Richard DuFour

Richard DuFour, EdD, was a public school educator for 34 years. A prolific author and sought-after consultant, he is recognized as one of the leading authorities on helping school practitioners implement the PLC at Work™ process.

Addressing Differences

In my previous blog, Two Different "Schools" of Thought, I reported that one of my fans has made it quite clear that his perspective on the purpose of schooling, the responsibilities of educators, and the indicators of a quality school are very different than those I espouse. How might we explore those differences?

I could suggest that we work together to create ways to determine if some teachers in the school have discovered strategies that are more effective in helping all students learn so that teachers could learn from one another. He dismisses this idea by insisting, "There is no such thing as best practice." Apparently, all practice is of equal value.

Perhaps we could examine the research. I have provided a comprehensive list of researchers who have endorsed each of the ideas I present. And that list is growing. Just this year, John Hattie reported the results of one of the most comprehensive syntheses or research ever conducted on factors that impact student achievement. Hattie’s synthesis considered over 800 meta-analyses and 52,000 research studies. At the conclusion of his analysis, Hattie advised that the best way to improve schools is to have teachers work in collaborative teams to clarify what students should learn, gather evidence of that learning through ongoing formative assessment processes, and use that evidence to inform and improve their practice. But our teacher rejects research supporting PLC practices as dogma rather than evidence and is "dumbfounded" by the popularity of the concept among researchers.

I could ask him to present the evidence that supports his assertions, but he does not feel compelled to submit any evidence. In fact, he admits there is no research that "well-funded think tanks, education professors, or consultants" subscribe to his view of how schools should be run. He insists that "professionals" pursue their own path. They are not required to justify their practice and are free to reject evidence and follow their own conscience.

Perhaps I could point out that virtually all of the professional organization and teacher unions in the United States have endorsed the idea that teachers should work as members of professional learning communities. Perhaps, as a high school English teacher, he can explain why the National Council of Teachers of English has created professional development kits titled, "Professional Learning Communities at Work" to "help educators zero in on the key issues confronting teachers and students in today’s English language arts classrooms." Unfortunately, this is of no consequence to him since he rejects professional organizations as part of the "educrats." He calls for teachers to "stand up to our unions" and "assert intellectual authority over the profession."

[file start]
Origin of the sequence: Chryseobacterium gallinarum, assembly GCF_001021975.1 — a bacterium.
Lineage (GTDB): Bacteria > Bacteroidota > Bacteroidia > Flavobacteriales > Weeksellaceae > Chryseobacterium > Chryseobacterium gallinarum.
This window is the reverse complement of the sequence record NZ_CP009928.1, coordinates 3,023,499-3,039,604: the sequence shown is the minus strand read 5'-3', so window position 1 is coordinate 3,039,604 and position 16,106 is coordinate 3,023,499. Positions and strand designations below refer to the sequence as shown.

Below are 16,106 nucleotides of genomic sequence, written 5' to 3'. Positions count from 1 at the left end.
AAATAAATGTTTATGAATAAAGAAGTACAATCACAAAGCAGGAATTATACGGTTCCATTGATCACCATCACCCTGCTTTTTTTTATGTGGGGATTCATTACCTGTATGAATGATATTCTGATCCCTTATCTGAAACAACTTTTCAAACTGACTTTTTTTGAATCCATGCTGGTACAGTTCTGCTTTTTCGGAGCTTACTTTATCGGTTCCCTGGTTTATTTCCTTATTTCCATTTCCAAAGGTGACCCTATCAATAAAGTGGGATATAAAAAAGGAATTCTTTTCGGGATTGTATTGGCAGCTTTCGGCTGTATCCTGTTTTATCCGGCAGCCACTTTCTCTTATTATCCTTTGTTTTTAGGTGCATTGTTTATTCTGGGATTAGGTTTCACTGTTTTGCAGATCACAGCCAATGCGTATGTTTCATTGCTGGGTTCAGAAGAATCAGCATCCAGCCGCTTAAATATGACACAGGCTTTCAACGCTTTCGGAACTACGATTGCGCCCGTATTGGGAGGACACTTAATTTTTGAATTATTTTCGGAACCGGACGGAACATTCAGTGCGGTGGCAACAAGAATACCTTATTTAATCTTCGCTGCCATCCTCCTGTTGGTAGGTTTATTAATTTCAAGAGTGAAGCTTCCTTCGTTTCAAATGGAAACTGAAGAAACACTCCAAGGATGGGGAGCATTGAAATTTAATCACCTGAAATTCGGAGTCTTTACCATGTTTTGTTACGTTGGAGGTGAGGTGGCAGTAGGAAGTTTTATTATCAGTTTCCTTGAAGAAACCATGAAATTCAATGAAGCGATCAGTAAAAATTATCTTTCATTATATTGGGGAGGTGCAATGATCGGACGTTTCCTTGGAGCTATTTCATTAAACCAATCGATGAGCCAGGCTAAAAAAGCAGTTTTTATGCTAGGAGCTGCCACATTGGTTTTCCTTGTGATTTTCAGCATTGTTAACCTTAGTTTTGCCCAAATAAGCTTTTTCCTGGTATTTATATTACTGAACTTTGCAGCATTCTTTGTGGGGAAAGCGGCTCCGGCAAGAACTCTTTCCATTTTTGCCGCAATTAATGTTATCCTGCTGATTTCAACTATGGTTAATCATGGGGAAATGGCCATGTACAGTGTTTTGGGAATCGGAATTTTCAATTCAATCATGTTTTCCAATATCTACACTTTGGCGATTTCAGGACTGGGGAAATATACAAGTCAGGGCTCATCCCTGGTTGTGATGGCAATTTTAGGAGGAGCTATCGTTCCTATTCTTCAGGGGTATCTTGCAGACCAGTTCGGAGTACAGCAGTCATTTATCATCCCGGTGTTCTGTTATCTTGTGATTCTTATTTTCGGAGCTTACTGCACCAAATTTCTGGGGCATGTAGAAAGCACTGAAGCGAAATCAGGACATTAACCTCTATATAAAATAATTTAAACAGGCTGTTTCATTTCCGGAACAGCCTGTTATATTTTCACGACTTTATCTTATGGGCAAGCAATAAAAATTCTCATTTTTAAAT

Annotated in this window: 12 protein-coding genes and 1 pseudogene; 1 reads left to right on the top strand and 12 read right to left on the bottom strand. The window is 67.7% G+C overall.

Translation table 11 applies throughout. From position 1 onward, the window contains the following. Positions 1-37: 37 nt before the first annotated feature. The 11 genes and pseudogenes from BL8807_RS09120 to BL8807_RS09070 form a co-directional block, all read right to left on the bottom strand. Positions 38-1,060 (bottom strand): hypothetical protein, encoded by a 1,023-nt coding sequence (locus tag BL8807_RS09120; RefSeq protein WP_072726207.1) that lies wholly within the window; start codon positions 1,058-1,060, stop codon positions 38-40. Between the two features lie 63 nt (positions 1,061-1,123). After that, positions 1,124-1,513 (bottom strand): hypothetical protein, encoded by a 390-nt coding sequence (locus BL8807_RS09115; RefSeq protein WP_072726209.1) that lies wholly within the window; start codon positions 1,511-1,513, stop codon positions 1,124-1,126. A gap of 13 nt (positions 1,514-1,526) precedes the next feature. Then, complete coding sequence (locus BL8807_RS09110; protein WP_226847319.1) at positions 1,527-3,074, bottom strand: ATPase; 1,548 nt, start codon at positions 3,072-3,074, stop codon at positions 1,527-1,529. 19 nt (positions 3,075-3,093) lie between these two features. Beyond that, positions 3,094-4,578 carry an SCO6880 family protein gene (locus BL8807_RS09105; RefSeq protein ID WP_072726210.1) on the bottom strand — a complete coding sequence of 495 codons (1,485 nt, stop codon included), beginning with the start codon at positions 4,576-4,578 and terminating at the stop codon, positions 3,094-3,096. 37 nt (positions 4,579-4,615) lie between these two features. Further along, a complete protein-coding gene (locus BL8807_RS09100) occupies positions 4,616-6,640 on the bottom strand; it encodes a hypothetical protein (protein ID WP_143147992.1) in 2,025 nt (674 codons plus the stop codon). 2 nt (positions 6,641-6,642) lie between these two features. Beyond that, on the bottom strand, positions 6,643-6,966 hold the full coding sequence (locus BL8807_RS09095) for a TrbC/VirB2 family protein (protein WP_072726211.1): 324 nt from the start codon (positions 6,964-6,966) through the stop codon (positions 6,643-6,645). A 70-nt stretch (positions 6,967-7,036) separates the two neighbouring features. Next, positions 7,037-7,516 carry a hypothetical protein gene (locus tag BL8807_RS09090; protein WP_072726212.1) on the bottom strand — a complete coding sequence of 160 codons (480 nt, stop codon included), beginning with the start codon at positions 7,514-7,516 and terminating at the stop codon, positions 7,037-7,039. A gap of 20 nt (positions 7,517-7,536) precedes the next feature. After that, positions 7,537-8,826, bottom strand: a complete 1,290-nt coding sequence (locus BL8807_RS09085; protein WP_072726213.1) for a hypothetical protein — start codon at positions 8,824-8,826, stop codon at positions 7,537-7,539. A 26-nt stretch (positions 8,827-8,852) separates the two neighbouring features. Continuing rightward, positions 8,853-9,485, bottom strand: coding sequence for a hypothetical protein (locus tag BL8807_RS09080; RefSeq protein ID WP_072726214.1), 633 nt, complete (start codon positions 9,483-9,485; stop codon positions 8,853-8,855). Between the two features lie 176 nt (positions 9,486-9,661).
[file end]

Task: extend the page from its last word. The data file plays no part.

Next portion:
Perhaps I could point out that my passion for the PLC concept is not that of a theoretician but of someone who spent 34 years in public education where I witnessed the power of the concept in my own school and, more recently, in hundreds of other schools as well. No matter. Much of my career was in administration and administrators are not to be trusted because they only exist to saddle teachers with the latest fads.

Perhaps I could point out the hundreds of schools and districts that have demonstrated significant gains in student achievement by implementing the PLC concept. He has an answer. The improved results are based on standardized tests that have caused a "narrowed curriculum and diluted intellectual rigor." If I point to other indicators--lowered failure rates or improved graduation rates--he knows that these improvements merely reflect the lowering of standards.

Perhaps I could have him speak to teachers who have actually worked in high-performing PLCs. I have heard directly from thousands of teachers who say it has made their work more satisfying and rewarding and that they would never return to the days of working in isolation. He would dismiss them as "brainwashed" members of a "cult" who have been "willing to give up intellectual authority over their profession and allow themselves to be infantilized by condescending educrats."

I could point out the overwhelming evidence that traditional practices simply are not working for our students or our society (as I did in my November 12 blog, "Where Will You Put Your Energy?"). He argues that those results are not attributable to educators but to "funding, bad policy, bad working conditions, social and economic phenomena, and [my personal favorite] the culture of constant change, gimmickry, and fad-chasing that educational ’experts’ have been fostering in this country for decades in order to mask their own charlatanry and maintain their sham intellectual authority over teachers."